On the other hand, Leo Fender really did a good job in making the most versatile and durable guitar, teles, and strats (I think the tele is the most versatile but strats do something as well that are versatile haha). The humility on the Fender Corp was commendable to receive feedback from the new generation of players like "we want a lighter guitar", "we want more color", and "we want pickups that sound more on this genre". I felt like for e.g. the Ultras were designed as a response to feedback of session and professional guitar players coz I heard for e.g. Rob Gueringer and Cory Wong wanting light guitars, (Rob hates heavier guitars, and I never saw him with Gibsons in interviews) (Cory mentioned that he wanted a lighter strat, and his signature strat has an Ultra body and neck with Cory Wong's pickups made by SD. The new generation of players such as Melanie Faye, Rob Gueringer, Cory Wong plays either a Strat, Tele, or D'Angelico.


Here is a compilation of session guitarists of my generation that I look up to. Mostly Strat, Teles, or offset or a non-Gibson semi-hollow.

This made me ponder about still buying either a Gibson 335 or a Les Paul coz these guitars would be a rarity that I feel like Gibson would be gone someday. But still, I don't know why Gibson don't ever do something about this, I hope they would improve their guitars and price points. Personally, I would buy a Gibson but have a paint job, and change its pickups. This puts me in a struggle to buy an Ibanez or D'Angelico semi-hollows instead of doing those modifications.


Most of this makes sense. I get why gen z wouldn't dig gibson, especially the gibson company of today, but why do they like d'angelico? Lots of random companies make what they make, so why does dragging a dead guy's name through the mud make them worth mentioning?

But, respect for not liking gibson. They've done what they could to only sell to rich old guys, so there's no reason anyone young and cool should like them.
 

Si G X

Friend of Leo's
Joined
Dec 8, 2019
Posts
2,875
Location
England
Yes, I think it's mostly this, rather than the technicalities of what people may like or dislike about specific Gibson models. It just doesn't seem all that hard to me, just get some Gibsons into the hands of the right players. But it seems like no one at Gibson has any concept of recorded music after the year 2000 or something. Maybe that's fine for now and they're selling plenty to a market segment that's not really visible to me. But I can't imagine it working long term.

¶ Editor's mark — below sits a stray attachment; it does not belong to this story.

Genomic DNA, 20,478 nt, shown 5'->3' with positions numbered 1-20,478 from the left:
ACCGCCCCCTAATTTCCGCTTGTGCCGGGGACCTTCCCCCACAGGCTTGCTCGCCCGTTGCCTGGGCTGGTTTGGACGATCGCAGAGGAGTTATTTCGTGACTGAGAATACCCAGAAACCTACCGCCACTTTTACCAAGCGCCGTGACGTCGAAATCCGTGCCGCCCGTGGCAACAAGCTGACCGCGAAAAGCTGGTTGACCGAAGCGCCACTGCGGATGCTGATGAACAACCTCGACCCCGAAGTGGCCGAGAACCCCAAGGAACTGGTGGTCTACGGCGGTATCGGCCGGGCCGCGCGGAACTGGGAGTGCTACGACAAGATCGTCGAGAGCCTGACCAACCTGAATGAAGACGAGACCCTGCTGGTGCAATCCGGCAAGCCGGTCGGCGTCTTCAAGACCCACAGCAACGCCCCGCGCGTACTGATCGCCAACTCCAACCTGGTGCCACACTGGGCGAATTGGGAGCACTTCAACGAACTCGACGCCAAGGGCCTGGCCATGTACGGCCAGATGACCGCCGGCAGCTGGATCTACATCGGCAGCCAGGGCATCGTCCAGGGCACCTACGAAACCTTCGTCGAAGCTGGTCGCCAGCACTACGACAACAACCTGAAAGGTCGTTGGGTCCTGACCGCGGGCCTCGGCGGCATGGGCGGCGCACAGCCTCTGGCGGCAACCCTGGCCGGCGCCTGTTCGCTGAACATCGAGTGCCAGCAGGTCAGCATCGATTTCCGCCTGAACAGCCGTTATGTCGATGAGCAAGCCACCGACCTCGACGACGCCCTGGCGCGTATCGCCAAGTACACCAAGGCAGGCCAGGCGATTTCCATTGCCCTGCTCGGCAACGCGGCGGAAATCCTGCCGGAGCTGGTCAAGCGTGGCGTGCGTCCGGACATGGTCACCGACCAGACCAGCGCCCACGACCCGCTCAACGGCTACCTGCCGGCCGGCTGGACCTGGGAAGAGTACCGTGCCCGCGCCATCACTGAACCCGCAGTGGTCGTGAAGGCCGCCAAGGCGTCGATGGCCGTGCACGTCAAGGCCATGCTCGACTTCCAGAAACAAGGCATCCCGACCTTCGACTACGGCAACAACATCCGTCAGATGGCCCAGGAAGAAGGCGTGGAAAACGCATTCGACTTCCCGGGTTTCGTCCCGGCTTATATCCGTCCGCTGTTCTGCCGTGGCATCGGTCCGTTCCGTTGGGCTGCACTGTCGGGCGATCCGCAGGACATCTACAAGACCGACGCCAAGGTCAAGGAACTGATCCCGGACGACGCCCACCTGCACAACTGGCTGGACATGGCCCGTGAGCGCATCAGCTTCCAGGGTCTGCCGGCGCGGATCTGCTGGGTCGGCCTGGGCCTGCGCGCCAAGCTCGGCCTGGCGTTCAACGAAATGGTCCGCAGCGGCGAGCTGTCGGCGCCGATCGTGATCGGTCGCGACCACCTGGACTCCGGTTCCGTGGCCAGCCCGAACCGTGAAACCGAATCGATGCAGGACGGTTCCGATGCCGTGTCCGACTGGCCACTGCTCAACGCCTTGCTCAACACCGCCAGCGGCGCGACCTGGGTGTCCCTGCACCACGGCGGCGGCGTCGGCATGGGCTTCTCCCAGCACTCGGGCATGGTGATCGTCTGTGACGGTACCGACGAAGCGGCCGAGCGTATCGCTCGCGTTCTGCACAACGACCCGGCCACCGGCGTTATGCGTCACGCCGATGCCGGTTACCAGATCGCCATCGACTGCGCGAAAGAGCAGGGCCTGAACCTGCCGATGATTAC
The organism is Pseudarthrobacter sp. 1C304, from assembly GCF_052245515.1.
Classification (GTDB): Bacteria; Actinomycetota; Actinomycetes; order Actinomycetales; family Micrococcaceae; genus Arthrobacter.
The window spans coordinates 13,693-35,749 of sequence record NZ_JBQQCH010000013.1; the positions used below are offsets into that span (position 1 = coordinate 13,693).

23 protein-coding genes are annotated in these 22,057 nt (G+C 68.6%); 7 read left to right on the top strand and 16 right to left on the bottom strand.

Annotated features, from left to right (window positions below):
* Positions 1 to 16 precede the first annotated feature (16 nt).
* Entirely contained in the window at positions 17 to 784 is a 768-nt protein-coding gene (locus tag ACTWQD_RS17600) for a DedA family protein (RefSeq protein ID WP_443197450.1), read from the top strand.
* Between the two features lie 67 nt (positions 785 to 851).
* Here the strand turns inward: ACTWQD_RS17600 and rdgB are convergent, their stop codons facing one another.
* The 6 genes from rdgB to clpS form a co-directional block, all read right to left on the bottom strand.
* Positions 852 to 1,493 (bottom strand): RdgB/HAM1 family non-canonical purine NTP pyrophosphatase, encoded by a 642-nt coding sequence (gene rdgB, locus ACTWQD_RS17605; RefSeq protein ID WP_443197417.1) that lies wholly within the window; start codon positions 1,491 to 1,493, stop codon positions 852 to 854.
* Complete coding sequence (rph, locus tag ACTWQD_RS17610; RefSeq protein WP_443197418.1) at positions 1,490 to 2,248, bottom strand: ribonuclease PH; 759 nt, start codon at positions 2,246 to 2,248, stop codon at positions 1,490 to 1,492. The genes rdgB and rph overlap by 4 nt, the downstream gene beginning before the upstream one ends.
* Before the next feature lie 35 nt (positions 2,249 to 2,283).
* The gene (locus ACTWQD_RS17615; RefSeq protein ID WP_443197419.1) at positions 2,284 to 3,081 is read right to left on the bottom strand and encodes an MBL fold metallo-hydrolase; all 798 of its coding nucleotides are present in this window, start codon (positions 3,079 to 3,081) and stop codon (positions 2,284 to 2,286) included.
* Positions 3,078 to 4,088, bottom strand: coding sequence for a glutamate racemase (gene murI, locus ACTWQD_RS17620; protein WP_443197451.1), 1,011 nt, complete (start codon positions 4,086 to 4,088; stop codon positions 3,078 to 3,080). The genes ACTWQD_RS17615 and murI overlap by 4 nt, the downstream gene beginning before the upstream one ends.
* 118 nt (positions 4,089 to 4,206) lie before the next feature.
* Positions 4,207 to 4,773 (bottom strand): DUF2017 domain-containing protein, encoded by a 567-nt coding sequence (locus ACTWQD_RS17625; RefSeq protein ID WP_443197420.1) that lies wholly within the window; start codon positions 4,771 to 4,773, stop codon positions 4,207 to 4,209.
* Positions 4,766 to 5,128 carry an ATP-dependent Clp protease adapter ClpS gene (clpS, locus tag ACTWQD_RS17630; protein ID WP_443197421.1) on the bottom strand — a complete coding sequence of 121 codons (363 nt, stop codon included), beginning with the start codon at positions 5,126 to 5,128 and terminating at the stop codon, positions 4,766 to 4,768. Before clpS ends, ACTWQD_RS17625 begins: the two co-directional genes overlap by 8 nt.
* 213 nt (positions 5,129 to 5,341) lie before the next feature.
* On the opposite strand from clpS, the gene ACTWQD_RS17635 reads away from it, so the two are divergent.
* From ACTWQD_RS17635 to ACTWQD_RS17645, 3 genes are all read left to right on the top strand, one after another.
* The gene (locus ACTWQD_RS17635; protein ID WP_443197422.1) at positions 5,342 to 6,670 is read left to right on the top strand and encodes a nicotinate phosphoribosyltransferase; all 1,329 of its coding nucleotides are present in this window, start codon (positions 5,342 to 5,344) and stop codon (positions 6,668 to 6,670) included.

No it won't work long term, but it will work for now... as long as they are selling 4-6 grand CS shop relics, I doubt they really care.. and Mesa amps now. I think at some point in the future they will have to stop releying on the 'legacy vintage' stuff, but I think that's 20 years away.
 

Dave W

Poster Extraordinaire
Joined
May 15, 2003
Posts
5,108
Age
75
Location
Minnesota
I remember discussions like this online 20 years ago, and the people making these claims were just as wrong.

Gibson sells everything it produces to its dealers, and could sell more if they wanted to expand.

Compare Gibson's lines and prices with the US-made guitars of any of the other manufacturers and you'll see that Gibsons are no more expensive.

I remember the same things being said about Rickenbacker. There was always someone jumping into discussions at the Rick Resoure Forum, predicting doom. Ricks were only bought by old timers who would die out. So the company doubled its capacity and all these years later they still sell everything they make.

Bottom line: don't fall for clickbait.
 

Linderflomann

Tele-Meister
Joined
May 13, 2021
Posts
221
Age
52
Location
Europe
I remember the same things being said about Rickenbacker. There was always someone jumping into discussions at the Rick Resoure Forum, predicting doom. Ricks were only bought by old timers who would die out. So the company doubled its capacity and all these years later they still sell everything they make.
I don't think Gibson is going to fail or anything. I just think that they could have a much larger share of the market with just some fairly obvious marketing tweaks, and it's kind of puzzling to me why they don't try.
 




Top